What happens when an introverted heroine lacks that kind of confidence in her moral sense is presented in Persuasion. Like most introverts, Anne Elliot is a good listener, who provides calming comfort to the more highly-strung members of her family. But she comes to realize that too much listening to others is what caused her own loss of happiness when she allowed her friend (a woman who cast herself in the role of Emma) to persuade her to reject Frederick Wentworth.  As the novel ends happily, she does get a second chance, but she does first recognize the error of her former ways. While she is more right about others than extroverted characters prove, she has to learn to assert her own point of view. Ultimately she does, and gains the perfection and perfect happiness allotted to Fanny Price.


Tuesday, April 23, 2013

Happy (early) birthday, Shakespeare

I was wondering about April 23rd really being Shakespeare's birthday, given the shift from the Julian to the Gregorian calendar. I found that addressed at

In fact, we don't have a record of Shakespeare's birth, though we do have one of his christening on April 26, 1564. The assumption is that he was born 3 days before that.  However,  April 23rd of 1564 was a date based on the Julian calendar. What's the effect of the shift to the Gregorian calendar?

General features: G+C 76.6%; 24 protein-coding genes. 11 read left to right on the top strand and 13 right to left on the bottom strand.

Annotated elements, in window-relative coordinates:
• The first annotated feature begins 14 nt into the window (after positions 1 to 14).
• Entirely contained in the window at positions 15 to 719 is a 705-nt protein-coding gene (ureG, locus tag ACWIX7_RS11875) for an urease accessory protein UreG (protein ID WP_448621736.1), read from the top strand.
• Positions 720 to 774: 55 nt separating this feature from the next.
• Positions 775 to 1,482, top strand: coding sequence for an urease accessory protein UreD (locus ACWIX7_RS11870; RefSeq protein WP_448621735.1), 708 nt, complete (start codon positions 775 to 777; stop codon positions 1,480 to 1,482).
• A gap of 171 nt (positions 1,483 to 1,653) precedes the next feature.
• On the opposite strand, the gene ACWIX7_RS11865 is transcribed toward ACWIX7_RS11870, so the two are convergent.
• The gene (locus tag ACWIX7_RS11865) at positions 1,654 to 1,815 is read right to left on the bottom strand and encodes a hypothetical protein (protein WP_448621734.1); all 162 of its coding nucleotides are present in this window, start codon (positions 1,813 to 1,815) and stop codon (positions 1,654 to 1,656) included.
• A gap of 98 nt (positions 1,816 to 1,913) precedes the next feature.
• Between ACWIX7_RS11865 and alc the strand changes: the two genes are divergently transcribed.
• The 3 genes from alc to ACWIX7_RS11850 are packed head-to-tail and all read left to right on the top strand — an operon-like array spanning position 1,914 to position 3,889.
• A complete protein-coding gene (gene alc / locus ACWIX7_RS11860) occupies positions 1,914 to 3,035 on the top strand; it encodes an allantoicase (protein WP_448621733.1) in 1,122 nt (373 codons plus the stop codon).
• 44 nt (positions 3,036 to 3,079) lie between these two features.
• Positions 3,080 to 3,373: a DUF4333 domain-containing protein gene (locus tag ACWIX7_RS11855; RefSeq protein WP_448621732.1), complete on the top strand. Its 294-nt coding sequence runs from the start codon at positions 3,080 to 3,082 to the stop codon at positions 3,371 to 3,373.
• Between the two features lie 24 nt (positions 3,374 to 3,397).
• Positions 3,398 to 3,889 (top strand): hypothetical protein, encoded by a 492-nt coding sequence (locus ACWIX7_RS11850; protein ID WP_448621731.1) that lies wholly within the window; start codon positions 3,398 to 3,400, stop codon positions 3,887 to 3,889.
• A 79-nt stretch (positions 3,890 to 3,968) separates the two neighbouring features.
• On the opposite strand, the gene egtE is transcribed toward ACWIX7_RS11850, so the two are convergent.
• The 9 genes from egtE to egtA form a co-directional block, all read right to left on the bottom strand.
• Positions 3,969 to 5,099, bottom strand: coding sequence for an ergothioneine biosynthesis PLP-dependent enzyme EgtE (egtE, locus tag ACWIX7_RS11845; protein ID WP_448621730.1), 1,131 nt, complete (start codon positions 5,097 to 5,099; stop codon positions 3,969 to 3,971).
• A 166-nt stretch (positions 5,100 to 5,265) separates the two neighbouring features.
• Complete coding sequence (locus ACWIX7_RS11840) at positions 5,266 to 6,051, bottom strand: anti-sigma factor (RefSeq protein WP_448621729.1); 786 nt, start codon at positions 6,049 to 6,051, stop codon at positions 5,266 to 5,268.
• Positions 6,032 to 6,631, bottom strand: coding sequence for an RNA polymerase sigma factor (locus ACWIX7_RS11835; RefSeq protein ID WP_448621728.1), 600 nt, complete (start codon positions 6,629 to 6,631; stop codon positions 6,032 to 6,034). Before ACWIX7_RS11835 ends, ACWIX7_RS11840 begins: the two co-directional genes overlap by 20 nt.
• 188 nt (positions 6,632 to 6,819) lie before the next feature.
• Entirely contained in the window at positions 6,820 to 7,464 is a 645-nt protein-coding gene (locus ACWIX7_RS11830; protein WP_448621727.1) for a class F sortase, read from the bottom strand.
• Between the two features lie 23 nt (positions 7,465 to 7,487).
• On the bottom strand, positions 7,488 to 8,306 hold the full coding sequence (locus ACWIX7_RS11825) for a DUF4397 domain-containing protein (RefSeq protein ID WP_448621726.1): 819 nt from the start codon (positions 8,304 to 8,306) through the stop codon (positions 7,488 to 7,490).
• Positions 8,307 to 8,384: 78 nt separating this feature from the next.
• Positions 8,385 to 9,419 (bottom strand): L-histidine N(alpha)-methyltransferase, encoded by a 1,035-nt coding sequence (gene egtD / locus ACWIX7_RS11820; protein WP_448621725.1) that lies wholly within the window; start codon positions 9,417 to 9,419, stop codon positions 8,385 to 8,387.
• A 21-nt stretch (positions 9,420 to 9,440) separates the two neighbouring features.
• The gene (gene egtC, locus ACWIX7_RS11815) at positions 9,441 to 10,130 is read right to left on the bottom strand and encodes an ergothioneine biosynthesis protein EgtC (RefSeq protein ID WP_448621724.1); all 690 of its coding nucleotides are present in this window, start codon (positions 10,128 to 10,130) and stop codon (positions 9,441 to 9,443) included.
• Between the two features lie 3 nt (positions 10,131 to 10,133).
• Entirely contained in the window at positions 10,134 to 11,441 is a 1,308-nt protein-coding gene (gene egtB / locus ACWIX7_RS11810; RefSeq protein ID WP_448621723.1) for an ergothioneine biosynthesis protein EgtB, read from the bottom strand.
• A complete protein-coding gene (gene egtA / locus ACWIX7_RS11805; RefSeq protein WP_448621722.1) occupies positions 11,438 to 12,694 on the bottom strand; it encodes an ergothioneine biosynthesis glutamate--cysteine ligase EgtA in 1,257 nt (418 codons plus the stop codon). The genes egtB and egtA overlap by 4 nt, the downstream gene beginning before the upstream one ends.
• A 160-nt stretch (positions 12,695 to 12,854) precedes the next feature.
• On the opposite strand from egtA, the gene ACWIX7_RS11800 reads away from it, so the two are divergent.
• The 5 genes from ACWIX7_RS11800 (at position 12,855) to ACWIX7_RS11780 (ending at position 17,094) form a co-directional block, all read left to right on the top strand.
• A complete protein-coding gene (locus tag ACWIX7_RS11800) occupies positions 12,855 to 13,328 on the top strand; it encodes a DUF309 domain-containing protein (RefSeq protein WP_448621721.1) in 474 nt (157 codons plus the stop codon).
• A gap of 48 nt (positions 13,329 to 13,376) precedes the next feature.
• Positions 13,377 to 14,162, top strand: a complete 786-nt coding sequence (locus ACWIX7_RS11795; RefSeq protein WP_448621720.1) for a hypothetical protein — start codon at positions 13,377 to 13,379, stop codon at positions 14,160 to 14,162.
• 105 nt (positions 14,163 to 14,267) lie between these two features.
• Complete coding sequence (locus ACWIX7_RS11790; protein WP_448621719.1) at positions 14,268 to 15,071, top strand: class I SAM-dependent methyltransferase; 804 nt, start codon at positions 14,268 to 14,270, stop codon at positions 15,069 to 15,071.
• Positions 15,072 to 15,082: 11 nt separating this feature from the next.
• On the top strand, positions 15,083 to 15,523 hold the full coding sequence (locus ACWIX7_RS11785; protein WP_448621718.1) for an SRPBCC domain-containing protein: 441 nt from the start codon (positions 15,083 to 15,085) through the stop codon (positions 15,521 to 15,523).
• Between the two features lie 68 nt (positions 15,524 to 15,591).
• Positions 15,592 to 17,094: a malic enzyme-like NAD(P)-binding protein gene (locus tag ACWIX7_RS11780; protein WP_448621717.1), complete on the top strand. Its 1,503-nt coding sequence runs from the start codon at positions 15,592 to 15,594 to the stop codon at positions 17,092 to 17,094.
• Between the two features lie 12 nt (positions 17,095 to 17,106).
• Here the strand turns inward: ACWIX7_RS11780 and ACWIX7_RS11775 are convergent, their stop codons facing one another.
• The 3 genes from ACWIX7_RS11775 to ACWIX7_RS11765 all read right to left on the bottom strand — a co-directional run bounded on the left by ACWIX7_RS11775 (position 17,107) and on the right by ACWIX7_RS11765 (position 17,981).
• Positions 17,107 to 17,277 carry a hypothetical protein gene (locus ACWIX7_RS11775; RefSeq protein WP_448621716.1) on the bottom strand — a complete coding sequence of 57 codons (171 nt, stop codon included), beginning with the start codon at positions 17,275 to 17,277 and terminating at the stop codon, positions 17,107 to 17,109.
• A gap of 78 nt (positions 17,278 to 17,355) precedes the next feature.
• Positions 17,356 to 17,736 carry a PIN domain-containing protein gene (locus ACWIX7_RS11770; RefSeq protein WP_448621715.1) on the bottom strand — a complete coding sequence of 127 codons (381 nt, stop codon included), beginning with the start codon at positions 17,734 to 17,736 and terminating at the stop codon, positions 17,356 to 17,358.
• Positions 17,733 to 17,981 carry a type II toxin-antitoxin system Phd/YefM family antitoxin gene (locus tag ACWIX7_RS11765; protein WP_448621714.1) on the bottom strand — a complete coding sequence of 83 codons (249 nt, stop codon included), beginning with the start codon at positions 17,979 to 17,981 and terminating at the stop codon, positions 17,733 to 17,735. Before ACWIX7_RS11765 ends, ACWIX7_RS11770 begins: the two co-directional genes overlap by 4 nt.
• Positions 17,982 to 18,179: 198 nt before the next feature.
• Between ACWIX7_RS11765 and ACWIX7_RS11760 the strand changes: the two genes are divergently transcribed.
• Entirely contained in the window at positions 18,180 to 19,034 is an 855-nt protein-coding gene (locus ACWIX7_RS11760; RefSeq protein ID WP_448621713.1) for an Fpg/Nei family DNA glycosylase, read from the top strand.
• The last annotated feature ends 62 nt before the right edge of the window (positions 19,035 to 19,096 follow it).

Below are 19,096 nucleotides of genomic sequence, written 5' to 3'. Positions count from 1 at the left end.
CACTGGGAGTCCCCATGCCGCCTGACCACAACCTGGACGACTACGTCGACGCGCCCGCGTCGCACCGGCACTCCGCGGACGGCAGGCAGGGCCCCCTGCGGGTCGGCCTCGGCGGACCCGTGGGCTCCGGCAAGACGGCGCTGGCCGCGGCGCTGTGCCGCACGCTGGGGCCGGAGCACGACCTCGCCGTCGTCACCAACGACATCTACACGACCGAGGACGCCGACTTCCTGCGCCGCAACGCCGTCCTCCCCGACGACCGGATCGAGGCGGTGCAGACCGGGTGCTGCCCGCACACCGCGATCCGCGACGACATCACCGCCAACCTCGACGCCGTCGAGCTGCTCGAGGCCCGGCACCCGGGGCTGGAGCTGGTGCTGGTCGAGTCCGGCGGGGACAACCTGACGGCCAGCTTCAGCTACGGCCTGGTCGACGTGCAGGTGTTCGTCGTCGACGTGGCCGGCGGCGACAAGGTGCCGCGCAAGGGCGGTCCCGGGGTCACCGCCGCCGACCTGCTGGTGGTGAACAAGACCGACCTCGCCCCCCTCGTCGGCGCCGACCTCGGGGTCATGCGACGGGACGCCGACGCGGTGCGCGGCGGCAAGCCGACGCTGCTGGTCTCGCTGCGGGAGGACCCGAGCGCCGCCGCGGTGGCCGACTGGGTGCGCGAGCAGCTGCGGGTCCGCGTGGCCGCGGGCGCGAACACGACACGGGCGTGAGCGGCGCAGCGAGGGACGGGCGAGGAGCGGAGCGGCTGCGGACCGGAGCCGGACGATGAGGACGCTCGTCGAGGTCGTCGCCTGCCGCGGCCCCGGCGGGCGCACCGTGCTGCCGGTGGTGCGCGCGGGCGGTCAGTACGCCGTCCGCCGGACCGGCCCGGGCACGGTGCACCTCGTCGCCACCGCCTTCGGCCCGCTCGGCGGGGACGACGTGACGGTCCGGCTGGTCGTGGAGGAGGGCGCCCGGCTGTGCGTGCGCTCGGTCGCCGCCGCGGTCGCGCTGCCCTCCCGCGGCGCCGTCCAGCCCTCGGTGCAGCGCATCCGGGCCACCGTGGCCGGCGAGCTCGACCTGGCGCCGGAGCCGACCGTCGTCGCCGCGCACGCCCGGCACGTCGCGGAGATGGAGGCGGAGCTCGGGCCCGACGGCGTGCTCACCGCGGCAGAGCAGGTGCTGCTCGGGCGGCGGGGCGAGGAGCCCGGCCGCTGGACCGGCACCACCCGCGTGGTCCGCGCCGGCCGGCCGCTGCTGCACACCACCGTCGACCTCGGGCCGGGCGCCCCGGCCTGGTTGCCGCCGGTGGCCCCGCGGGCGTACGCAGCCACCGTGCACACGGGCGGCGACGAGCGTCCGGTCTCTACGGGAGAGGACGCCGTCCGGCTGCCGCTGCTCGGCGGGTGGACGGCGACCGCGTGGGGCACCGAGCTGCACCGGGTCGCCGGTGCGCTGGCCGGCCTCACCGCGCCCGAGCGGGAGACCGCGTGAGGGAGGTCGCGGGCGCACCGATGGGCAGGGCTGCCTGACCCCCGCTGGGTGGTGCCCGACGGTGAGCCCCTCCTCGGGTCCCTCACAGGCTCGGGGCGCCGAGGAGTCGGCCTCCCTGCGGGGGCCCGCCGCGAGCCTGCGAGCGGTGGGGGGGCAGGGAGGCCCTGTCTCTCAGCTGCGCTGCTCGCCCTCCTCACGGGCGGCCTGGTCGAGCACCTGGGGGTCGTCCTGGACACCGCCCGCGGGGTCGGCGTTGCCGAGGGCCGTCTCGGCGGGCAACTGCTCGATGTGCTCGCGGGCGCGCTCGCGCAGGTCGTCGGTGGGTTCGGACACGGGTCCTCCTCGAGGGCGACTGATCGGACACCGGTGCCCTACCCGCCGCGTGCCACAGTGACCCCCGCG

The Julian calendar was made up of 365 1/4 days a year. It defined the dates of Europe from the days of Julius Caesar in 45 BCE until 1582, adding up to ten extra days by that time.    Pope Gregory XIII reformed the calendar, subtracting those ten days with a massive leap forward. So that year the day after October 4th was designated October 15th.

England being England, though, and not considering itself subject to Catholic rule, adhered to the Julian calendar for nearly two more centuries. It only adopted the Gregorian calendar in 1752. By then an additon day was added on January 1, 1700. A day was also added 100 years later and 100 years after that. However, there was no additional day added in 2000.

According to the calculations of that blog, Shakespeare's April 23rd birthday actually translates into a May 3rd birthday in the Gregorian calendar.

Saturday, March 9, 2013

The most memorable part of a book

I usually remember quite a bit from books I've read even years later. Sometimes I may forget the title and start reading a book only to realize I have read it before once I get to a more distinctive section. Then I will only read it again if it really has something going for it. Classic works, on the other hand, I do remember reading and reread deliberately.